Imagine you’re sitting down to dinner with your family. As you start the meal, you hear an unexpected knock at your front door.
You don’t recognize the person, but you know this is not a conversation you want to have, not now. The visitor will be selling a product, asking for votes, or collecting donations.
How do you react? Ideally, you’ll treat them with kindness and respect, even as you explain that this is a bad time.
Now replace the knock at the door with a phone call. In a nutshell, this is the telemarketing industry. So why do we treat those at our doors differently than those on our phones?
I shouldn’t speak for everyone. Perhaps you have more patience, grace, and love for telemarketers than I do. (You almost surely do.)
A cable company representative called recently and tried to up-sell me. In the process, the caller put me on hold twice. I got angry, and I spoke in a way I immediately regretted.
Whether from a saleman, a pollster, or someone raising money for charity, I’m not inclined to listen to unsolicited phone calls for very long. I assume I’ve heard everything they have to say, I don’t give them the benefit of the doubt, and I dismiss them quickly. This has been my pattern.
Loving My Neighbor
God convicted me through this phone call. He made each of these people; they are my neighbors. They deserve love and respect.
Though their work interrupts and annoys me, it is legitimate work. I shouldn’t treat them poorly just because I am inconvenienced.
So often I get my standards wrong. If I think someone doesn’t deserve my respect, they don’t get it. But that’s obviously the wrong approach!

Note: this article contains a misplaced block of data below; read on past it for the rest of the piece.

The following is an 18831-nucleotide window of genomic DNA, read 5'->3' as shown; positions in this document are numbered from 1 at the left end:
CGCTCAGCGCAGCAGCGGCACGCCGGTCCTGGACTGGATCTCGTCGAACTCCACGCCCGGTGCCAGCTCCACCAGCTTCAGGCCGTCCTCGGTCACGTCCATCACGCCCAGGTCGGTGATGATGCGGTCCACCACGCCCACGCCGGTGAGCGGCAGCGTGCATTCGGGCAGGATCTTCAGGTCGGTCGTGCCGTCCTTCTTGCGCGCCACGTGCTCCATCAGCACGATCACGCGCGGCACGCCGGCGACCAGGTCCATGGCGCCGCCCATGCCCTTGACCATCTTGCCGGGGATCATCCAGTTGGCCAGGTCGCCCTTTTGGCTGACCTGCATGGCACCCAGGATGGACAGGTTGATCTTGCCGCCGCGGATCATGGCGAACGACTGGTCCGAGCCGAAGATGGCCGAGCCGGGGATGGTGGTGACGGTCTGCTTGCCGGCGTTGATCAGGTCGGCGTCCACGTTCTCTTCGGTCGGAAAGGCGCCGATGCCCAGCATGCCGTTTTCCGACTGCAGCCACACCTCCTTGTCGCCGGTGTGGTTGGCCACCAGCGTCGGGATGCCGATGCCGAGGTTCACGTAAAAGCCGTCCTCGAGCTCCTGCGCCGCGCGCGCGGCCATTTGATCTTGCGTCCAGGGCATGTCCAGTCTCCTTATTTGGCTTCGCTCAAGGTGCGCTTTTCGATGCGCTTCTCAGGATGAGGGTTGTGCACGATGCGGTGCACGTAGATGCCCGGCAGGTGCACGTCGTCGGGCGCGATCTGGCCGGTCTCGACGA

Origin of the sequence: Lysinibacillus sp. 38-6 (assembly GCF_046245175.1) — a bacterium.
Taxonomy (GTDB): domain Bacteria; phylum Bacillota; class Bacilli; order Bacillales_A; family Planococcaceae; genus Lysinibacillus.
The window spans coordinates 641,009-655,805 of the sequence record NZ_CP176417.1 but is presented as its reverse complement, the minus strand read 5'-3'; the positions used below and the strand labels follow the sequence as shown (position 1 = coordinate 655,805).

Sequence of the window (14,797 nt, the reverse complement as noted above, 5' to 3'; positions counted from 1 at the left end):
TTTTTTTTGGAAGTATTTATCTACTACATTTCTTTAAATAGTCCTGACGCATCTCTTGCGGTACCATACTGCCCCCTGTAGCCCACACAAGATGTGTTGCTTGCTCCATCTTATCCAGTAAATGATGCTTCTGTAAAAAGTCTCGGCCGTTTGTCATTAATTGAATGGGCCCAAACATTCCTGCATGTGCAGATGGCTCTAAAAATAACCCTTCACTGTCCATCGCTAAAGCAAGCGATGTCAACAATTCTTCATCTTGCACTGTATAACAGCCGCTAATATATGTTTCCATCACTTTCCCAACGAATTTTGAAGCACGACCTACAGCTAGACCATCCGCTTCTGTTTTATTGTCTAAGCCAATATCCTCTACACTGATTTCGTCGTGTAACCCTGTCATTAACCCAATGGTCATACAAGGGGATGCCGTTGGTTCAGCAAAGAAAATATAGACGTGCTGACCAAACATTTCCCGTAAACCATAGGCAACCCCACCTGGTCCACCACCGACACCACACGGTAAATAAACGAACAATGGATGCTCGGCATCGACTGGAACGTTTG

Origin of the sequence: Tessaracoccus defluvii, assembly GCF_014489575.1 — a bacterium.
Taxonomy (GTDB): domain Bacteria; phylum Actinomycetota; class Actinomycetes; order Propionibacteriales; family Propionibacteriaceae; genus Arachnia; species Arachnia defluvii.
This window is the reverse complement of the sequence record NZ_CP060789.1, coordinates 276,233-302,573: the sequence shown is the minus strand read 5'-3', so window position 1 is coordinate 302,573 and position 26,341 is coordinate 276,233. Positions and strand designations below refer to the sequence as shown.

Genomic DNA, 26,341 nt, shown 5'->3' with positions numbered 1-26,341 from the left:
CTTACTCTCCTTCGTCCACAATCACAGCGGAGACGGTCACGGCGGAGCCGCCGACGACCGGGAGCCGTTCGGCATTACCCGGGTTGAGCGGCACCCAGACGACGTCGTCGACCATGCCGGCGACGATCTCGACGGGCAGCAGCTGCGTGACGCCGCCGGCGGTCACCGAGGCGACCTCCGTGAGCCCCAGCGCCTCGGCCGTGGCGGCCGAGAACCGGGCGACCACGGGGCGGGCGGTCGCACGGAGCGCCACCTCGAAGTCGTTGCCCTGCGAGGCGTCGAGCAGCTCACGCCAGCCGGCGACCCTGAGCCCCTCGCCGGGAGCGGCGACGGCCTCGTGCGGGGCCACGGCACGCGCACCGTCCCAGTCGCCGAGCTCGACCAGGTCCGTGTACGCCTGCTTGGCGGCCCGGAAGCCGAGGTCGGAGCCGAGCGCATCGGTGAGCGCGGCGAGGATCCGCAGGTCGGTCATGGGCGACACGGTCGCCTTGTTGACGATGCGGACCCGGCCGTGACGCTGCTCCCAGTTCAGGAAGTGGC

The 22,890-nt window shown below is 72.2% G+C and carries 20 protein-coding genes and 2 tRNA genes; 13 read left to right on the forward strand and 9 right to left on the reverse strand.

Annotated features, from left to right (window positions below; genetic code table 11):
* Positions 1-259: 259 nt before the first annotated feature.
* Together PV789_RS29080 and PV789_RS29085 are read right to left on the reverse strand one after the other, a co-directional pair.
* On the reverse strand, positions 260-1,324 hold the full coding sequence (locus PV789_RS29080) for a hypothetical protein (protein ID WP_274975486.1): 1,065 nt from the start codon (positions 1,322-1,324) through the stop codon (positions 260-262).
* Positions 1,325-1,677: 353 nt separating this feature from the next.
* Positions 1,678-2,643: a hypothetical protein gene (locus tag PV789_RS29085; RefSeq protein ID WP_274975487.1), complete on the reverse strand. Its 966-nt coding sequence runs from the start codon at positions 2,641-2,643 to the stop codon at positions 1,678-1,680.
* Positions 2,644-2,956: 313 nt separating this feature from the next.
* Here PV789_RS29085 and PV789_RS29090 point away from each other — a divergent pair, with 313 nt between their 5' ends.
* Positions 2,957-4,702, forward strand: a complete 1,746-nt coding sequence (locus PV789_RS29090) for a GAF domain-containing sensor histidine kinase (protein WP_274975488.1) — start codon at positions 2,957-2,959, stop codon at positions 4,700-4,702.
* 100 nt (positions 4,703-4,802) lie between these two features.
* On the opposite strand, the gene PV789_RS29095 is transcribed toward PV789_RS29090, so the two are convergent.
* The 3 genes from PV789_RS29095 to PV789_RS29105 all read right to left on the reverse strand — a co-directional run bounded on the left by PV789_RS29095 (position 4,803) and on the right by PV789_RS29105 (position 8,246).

The gospel changes everything. God didn’t treat me the way I deserve. In fact, he treated Jesus the way I deserve (with wrath) and he treats me as his son. This is amazing, glorious, life-altering love.
And this love now fuels our behavior. We can treat others better than they deserve because that’s how we’ve been treated. Our standard of love must be Jesus’s standard. He doesn’t just provide an example; he gives me the power to change and to love those who annoy and interrupt me.
Can I Hang Up?
One last thought. Is it ever acceptable to hang up on a telemarketer?
Treating someone with love and respect doesn’t mean we always do what they want. Though we’re called to die to ourselves, this doesn’t mean we’re always pushovers.
We’ve all probably been on the phone in the telemarketer spiral. You say no; they protest, provide a reason, and ask for something slightly different. This pattern continues, and at some point they stopped listening to you. (Has anyone ever changed their mind because of this persistence? I’ve said no five times already, but since you asked a sixth time, sign me up!)
I think it’s fine to hang up the phone in certain situations. The caller is following their company-dictated script. If, after respectfully telling them you’re not interested, they ignore you and press ahead, I think they lose their right to your attention. I usually hang up at this point, trying not to be angry at the person.